Brunswick resident Heather D. Martin wants to know what’s on your mind; email her at

There’s no way one month alone, even if it was a regular-length month like June, or even a full 31 days like August, could do justice to the historical contributions made by people of color.

Therefore, we should definitely ease up on our expectations for poor little “shortest month of the year” February in its designation as Black History Month. Even if we were to speak about individuals and historical events nonstop 24/7 for the entire month, we’d barely make a dent in all the stories that deserve to be told.

Personally, I prefer to think of it less as “the time we talk about Black history,” and more as “the time when we pause to make sure that we are doing a better job at incorporating all the stories, events and contributions when we talk about history as a whole, every day.”

OK, that’s crazy wordy, but accurate.

The stories that we tell shape the way we understand our world. When those stories ignore, or deliberately remove, entire characters and plotlines, what remains is incomplete and doesn’t make sense.

Black History Month serves to reintroduce those missing pieces of the puzzle. Paying proper attention repairs and restores the full narrative of who we are.


In my own lifetime, I was lucky enough to know the amazing, astounding artist, storyteller and all-around great human being Ashley Bryan.

We lost Bryan two years ago this month, but his work and his outlook on life live on in the books he published, the memories of everyone who knew him – and also in “Beautiful Blackbird,” an astounding ongoing exhibit at the Children’s Museum and Theatre of Maine in Portland.

Born in the Bronx, just a few streets over from, and a very few years ahead of, my own mother, Bryan displayed his artistic genius from a very early age. Opportunities, however, were limited for him because of segregation. At the age of 18, he was sent overseas to fight in World War II, an experience that was deeply traumatic both because of the violence of war itself, as well as the racist treatment he endured from his own commanding officers. These experiences became the basis for his book “Infinite Hope.”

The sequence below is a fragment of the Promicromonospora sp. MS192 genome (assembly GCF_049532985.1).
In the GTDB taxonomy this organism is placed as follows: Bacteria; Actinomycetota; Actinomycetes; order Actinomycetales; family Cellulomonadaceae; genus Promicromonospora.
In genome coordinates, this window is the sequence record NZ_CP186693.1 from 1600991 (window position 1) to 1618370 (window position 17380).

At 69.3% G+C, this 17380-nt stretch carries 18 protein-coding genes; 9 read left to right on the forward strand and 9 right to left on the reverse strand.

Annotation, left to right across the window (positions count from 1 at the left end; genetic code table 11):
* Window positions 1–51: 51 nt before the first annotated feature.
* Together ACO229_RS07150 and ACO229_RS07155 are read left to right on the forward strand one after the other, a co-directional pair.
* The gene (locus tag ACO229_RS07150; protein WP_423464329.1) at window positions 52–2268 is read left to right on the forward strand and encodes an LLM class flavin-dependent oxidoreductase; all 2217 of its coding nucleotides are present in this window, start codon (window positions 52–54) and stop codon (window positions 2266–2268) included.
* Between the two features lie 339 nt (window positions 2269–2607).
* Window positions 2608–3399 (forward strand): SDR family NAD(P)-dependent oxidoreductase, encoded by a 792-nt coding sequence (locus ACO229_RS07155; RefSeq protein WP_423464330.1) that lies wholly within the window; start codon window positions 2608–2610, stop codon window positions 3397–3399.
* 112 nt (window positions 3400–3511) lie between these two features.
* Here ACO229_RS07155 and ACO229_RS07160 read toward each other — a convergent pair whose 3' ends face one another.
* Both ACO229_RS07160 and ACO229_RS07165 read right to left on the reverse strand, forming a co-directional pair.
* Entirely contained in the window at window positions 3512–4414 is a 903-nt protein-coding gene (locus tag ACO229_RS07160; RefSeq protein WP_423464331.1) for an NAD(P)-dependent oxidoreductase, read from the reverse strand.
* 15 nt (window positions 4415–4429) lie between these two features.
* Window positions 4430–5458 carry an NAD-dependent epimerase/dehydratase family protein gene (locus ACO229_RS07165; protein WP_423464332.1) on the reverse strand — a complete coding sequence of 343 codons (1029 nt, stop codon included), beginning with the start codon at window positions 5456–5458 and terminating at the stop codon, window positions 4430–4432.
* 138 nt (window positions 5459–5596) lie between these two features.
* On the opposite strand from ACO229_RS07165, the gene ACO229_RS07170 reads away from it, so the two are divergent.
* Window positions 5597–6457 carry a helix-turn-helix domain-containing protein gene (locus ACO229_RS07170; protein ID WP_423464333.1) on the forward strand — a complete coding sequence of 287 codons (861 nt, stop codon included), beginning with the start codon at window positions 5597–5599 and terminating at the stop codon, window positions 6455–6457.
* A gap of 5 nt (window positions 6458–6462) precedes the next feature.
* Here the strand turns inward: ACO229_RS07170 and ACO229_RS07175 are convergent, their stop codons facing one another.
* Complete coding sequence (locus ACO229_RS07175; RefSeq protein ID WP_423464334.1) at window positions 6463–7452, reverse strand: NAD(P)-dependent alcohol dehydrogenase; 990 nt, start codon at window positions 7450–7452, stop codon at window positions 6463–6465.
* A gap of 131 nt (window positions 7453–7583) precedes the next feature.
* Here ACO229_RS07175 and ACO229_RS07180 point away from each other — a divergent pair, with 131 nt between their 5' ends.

That a book about trauma, horror and cruelty would be titled about hope tells you pretty much everything you might need to know about who he was. Bryan was no minimizer or pretender. He did not shy away from talking openly about injustice and inequality – but neither did he ever fail to transform those experiences into something beautiful, shining and breathtakingly powerful.

The museum exhibit “Beautiful Blackbird” takes its name from another of his books, one that uses his easily-recognizable bold, colorful illustrations and straightforward yet lyrical text to tell the story of personal empowerment and the beauty of being Black. To read this children’s book, or any of his many books, is to hear his voice ringing forth with the joy of being alive.

I had the joy of first meeting Bryan in his home on Cranberry Island, a home filled with puppets, stained-glass windows and artworks in progress. We were strangers when I, along with about 20 other college students, walked through the door, and I think all of us felt like honored guests within the first 30 seconds. Bryan was like that. His conversation was a gift to everyone he encountered.

Bryan also introduced me to the works of Langston Hughes. Mind you, I had read poems by Hughes before, but Bryan brought them to life. Really. Most times when Bryan engaged in public speaking, he began with a recitation of the poem “My People” – and he demanded, in the most joyful way, full audience participation. I understood the poem better when we were done.

If you never had the chance to see him speak, go watch “I Know a Man,” the documentary about his life. It is available to stream through the Ashley Bryan Center’s webpage. You’ll see what I mean. Or, go take in the exhibit at the museum, or read his books.

I can’t think of a better way to kick off the month-long celebration of Black history than with the joyful truths of Ashley Bryan.

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